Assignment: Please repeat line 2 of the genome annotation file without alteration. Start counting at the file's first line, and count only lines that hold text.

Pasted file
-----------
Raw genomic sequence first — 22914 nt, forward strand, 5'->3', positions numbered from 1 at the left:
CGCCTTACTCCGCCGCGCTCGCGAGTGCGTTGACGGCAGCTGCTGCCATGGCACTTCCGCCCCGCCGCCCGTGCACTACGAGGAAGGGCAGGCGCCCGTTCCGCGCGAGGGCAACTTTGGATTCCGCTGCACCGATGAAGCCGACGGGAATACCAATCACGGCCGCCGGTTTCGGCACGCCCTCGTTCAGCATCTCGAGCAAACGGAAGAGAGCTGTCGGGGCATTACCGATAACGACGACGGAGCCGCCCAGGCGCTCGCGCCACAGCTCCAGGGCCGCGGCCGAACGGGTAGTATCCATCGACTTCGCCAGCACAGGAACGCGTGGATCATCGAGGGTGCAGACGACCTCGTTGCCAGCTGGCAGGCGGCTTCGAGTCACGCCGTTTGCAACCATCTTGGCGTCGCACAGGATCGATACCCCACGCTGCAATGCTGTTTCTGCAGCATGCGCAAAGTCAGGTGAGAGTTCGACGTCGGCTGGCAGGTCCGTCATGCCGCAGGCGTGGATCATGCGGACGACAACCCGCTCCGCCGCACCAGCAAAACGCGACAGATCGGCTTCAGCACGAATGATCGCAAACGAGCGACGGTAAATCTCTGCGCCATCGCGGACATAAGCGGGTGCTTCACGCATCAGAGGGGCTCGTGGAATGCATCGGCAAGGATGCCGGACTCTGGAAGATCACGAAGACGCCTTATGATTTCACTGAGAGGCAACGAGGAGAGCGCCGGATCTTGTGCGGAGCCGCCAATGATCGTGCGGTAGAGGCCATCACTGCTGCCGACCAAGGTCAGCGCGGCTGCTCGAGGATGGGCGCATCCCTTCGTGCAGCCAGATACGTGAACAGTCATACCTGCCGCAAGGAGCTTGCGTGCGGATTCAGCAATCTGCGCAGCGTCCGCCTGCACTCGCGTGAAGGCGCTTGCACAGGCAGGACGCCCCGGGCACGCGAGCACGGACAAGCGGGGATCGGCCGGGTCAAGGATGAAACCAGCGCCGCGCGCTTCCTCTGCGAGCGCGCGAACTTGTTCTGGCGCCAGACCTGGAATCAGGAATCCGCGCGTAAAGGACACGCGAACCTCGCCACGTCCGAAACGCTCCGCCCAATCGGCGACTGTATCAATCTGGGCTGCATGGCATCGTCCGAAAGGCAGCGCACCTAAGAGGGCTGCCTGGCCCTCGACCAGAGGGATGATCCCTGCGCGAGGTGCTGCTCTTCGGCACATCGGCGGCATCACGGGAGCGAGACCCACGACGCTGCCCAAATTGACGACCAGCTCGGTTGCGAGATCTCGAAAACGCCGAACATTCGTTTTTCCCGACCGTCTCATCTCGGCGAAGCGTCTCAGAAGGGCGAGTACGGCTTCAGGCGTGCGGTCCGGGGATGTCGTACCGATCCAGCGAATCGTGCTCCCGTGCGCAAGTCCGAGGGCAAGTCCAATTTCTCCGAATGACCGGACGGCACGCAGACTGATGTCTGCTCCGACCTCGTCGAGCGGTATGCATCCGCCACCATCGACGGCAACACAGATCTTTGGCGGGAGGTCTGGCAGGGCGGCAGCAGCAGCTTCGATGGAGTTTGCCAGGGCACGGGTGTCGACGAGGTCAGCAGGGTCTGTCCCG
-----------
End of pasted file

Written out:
CGCCTTACTCCGCCGCGCTCGCGAGTGCGTTGACGGCAGCTGCTGCCATGGCACTTCCGCCCCGCCGCCCGTGCACTACGAGGAAGGGCAGGCGCCCGTTCCGCGCGAGGGCAACTTTGGATTCCGCTGCACCGATGAAGCCGACGGGAATACCAATCACGGCCGCCGGTTTCGGCACGCCCTCGTTCAGCATCTCGAGCAAACGGAAGAGAGCTGTCGGGGCATTACCGATAACGACGACGGAGCCGCCCAGGCGCTCGCGCCACAGCTCCAGGGCCGCGGCCGAACGGGTAGTATCCATCGACTTCGCCAGCACAGGAACGCGTGGATCATCGAGGGTGCAGACGACCTCGTTGCCAGCTGGCAGGCGGCTTCGAGTCACGCCGTTTGCAACCATCTTGGCGTCGCACAGGATCGATACCCCACGCTGCAATGCTGTTTCTGCAGCATGCGCAAAGTCAGGTGAGAGTTCGACGTCGGCTGGCAGGTCCGTCATGCCGCAGGCGTGGATCATGCGGACGACAACCCGCTCCGCCGCACCAGCAAAACGCGACAGATCGGCTTCAGCACGAATGATCGCAAACGAGCGACGGTAAATCTCTGCGCCATCGCGGACATAAGCGGGTGCTTCACGCATCAGAGGGGCTCGTGGAATGCATCGGCAAGGATGCCGGACTCTGGAAGATCACGAAGACGCCTTATGATTTCACTGAGAGGCAACGAGGAGAGCGCCGGATCTTGTGCGGAGCCGCCAATGATCGTGCGGTAGAGGCCATCACTGCTGCCGACCAAGGTCAGCGCGGCTGCTCGAGGATGGGCGCATCCCTTCGTGCAGCCAGATACGTGAACAGTCATACCTGCCGCAAGGAGCTTGCGTGCGGATTCAGCAATCTGCGCAGCGTCCGCCTGCACTCGCGTGAAGGCGCTTGCACAGGCAGGACGCCCCGGGCACGCGAGCACGGACAAGCGGGGATCGGCCGGGTCAAGGATGAAACCAGCGCCGCGCGCTTCCTCTGCGAGCGCGCGAACTTGTTCTGGCGCCAGACCTGGAATCAGGAATCCGCGCGTAAAGGACACGCGAACCTCGCCACGTCCGAAACGCTCCGCCCAATCGGCGACTGTATCAATCTGGGCTGCATGGCATCGTCCGAAAGGCAGCGCACCTAAGAGGGCTGCCTGGCCCTCGACCAGAGGGATGATCCCTGCGCGAGGTGCTGCTCTTCGGCACATCGGCGGCATCACGGGAGCGAGACCCACGACGCTGCCCAAATTGACGACCAGCTCGGTTGCGAGATCTCGAAAACGCCGAACATTCGTTTTTCCCGACCGTCTCATCTCGGCGAAGCGTCTCAGAAGGGCGAGTACGGCTTCAGGCGTGCGGTCCGGGGATGTCGTACCGATCCAGCGAATCGTGCTCCCGTGCGCAAGTCCGAGGGCAAGTCCAATTTCTCCGAATGACCGGACGGCACGCAGACTGATGTCTGCTCCGACCTCGTCGAGCGGTATGCATCCGCCACCATCGACGGCAACACAGATCTTTGGCGGGAGGTCTGGCAGGGCGGCAGCAGCAGCTTCGATGGAGTTTGCCAGGGCACGGGTGTCGACGAGGTCAGCAGGGTCTGTCCCG